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Carried working interest (CWI)

What Does Carried working interest (CWI) Mean?

Carried working interest (CWI) can be defined as an arrangement between two or more co-owners of a working interest in which one co-owner agrees to advance all or some of the development costs on behalf of the others.

The cost is recovered from future production, if any, accruing to the other owners' share of the working interest. CWI is a fractional interest and the holder has no obligation for operating costs, which are to be paid by the owner or owners of the remaining fraction.

If a working interest owner has a percentage of ownership in an oil and gas lease and is involved with the development of the prospect, the other partners may grant them a "carry" i.e. the other partners will pay all or part of his or her share of the costs involved in the prospect. This carry reduces the money the developing partner needs initially to obtain an interest.

The CWI is one of the most common deal structures at 1/3 for 1/4 to casing point on the first well, and then heads-up on all subsequent wells, with the net revenue interest generally at 75%. The CWI relationship ceases when the development costs are paid after which both parties have joint ownership of the working interests and share in the costs and receipts. CWI is not a royalty interest but simply a working interest carried by the operator but is subject to deduction for royalties and due taxes.

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Trenchlesspedia Explains Carried working interest (CWI)

The carried working interest (CWI) is a partnership contract among multiple parties having a working interest in a well. The working interests can be shared through joint ventures where one party may provide financial support and may not get involved in daily operations. In return, they get a share in the profit from the extraction of oil and gas. The carry helps reduce the initial requirement of funds for the developing partner to obtain an interest. It is important that the partners be aware exactly of what costs the 'carry' will cover.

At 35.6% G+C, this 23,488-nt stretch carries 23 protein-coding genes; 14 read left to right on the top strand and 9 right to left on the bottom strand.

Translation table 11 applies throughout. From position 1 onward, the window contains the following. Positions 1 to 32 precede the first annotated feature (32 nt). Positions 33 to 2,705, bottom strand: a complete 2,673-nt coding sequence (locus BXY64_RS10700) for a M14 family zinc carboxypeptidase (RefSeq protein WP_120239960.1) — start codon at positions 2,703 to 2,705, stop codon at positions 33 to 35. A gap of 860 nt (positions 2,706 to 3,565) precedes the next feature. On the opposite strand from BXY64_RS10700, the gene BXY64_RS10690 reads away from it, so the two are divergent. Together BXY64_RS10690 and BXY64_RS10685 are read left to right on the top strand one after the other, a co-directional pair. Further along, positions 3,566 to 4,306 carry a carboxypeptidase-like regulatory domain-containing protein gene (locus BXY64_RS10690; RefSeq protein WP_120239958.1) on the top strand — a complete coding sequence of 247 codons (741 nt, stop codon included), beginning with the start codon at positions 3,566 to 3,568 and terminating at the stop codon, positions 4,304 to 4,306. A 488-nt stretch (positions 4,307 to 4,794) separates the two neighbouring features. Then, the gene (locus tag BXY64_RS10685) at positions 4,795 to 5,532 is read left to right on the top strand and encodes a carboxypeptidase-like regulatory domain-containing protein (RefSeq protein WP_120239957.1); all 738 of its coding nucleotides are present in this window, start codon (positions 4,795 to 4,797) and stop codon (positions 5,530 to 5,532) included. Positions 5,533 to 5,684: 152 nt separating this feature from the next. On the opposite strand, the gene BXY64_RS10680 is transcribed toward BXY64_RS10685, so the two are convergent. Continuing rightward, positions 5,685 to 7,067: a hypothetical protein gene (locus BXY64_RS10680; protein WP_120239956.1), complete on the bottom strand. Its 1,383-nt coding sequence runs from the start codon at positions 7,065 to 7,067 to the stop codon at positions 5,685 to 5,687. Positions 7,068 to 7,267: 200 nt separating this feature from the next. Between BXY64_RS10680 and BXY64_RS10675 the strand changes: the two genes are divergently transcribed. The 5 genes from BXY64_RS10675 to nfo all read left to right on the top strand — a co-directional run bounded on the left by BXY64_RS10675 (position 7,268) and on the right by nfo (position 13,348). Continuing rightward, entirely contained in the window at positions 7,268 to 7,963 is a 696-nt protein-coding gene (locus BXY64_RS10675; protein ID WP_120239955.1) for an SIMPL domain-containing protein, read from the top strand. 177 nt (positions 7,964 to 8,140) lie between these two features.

Carried Interest Arrangement

When one of the owners of a property is willing to invest their money to develop a property and looks to recover the investment from the development of that property, a carried interest arrangement is made. The investing party is willing to invest funds required for the development of the interests of all the co-owners and benefits only from the income generated from the developed property.

It is possible that the investor does not recover all his investment. He should therefore be considered as the sole owner during the recovery period as he is entitled to receive all income from the production. The owner who has agreed to pay the development cost is called the ‘carrier or carrying party’ and for whom the investment is advanced is called the ‘carried party’.

Below are some important questions a party can ask themselves while contemplating a deal (from Thompson Knight LLP):

  • Is the carryover for a certain number of wells or for a set dollar amount?
  • Will it cover drilling and completion costs or also cover the construction of gathering lines?
  • Will it cover leasing and land costs?
  • If completion costs are included, how is completion defined?
  • Is the carry to be used in a certain time period?
  • Can the carry be assigned to another party?
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